Cry-Baby Pérez Molina Is No Victim of the United States

Guatemala's Dethroned President Has Only Himself to Blame for His Misdeeds

Dethroned Guatemalan President Otto Pérez Molina used an interview with Russia Today to scapegoat his own misdeeds on the United States. (@ActualidadRT)

From his prison cell, Otto Pérez Molina has played cry-baby by telling Russia Today — an odd bedfellow indeed — that the agent of his downfall was none other than the United States, up to its old tricks; and working in this case through the UN commission, the CICIG, a worthy partner in official corruption.

Pérez is actually telling the truth, but it’s a truth which amounts to a lie. It’s the cry of a gangster who, about to be killed by a fellow gangster, cries out with feeling: “He betrayed me!”

As Guatemala’s president, Pérez was in the betrayal business. He insulted the interests of the Guatemalan people, which he had promised to serve. He entered into an unwritten pact with the United States — that he and his cronies could do their sordid business of corruption as long as they also upheld the sordid aims of the United States.

In particular, Pérez agreed with Hillary Clinton and the Obama administration that their ally, Attorney General Claudia Paz y Paz, could remain in power and pursue the guerrilla plan for seizing power in the country. Among other things, this meant allowing the seizure of power in the countryside by guerrilla militias, one of whose outcomes was to produce a new flow of immigrants to the United States.

Pérez told Russia Today that the United States used the immigration to justify its “interference and greater control of our countries.” But it was Pérez himself who had ushered the wolf into the chicken coop.

President Barack Obama’s benefit from this is manifold. The flow of immigrants into the United States, which Obama welcomes, adds to the Democratic Party’s power base and hastens the ethnic takeover of the United States. At the same time, Obama uses the immigration crisis as a pretext for playing the Maoist in Guatemala, destabilizing the political order of the hemisphere and raising his friends, the Castro party, to new heights.

A part of Pérez’s dirty business was submitting his former military colleagues to judicial persecutions. A judge involved in that, Miguel Ángel Gálvez, is also the judge in the customs fraud cases. He is in the Paz y Paz mold and uses the rhetoric of “justice” as a wedge against the constitution and the law. It is only poetic justice that Pérez himself should now fall victim to the same abuse.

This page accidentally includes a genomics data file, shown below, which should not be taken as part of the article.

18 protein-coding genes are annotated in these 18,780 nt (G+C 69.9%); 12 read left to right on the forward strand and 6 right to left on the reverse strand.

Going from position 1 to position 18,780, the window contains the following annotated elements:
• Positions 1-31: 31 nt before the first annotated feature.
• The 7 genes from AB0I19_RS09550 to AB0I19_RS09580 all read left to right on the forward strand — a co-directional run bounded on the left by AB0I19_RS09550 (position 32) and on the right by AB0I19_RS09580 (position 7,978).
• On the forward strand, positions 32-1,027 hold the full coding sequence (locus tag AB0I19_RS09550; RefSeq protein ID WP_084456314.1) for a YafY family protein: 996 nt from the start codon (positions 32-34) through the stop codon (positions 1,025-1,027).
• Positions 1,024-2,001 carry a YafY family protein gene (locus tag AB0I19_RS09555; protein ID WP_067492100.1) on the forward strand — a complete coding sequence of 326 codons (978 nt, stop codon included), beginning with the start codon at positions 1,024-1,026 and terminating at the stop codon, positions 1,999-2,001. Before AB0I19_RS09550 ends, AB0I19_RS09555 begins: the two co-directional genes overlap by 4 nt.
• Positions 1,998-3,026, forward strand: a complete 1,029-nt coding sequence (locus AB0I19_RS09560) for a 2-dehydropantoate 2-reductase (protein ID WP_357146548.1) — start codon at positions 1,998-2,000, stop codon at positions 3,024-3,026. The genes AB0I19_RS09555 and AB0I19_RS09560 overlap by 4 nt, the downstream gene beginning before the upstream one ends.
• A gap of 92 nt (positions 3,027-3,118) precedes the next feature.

The best that Pérez can do is to get out of jail as quickly as possible and disappear with as much money as he can carry. Hopefully, his successor will do better by the people who elected him.

This article first appeared in the PanAm Post.
David Landau contributed to this article.

Steven Hecht

Editor at Large Steve Hecht is a businessman, writer, and film producer, born and raised in New York. He has lived and worked in Guatemala since 1972. He holds a Bachelor of Arts in Economics and a Master of Business Administration in Banking and Finance, both from Columbia University. He has worked on development projects in Guatemala to help the country leave its underdeveloped state and reach its great potential. Realizing the misconceptions prevalent about Guatemala and Latin America in the outside world, he has written for the Washington Times, Daily Caller, Fox News, Epoch Times, BizPac Review, Washington Examiner, Frontpage Mag, New English Review, PanAm Post, and PJ Media. He has appeared as a guest on national American media networks and programs, including the One America News, Newsmax, and The Lars Larson Show. Steve’s reporting has included meeting with coyotes, the human smugglers who have ferried millions of illegal immigrants into the United States via Guatemala’s 595-mile border with Mexico.

More Posts

Join us in our mission to foster positive relations between the United States and Latin America through independent journalism.

As we improve our quality and deepen our coverage, we wish to make the Impunity Observer financially sustainable and reader-oriented. In return, we ask that you show your support in the form of subscriptions.

Non-subscribers can read up to six articles per month. Subscribe here.

Leave a Reply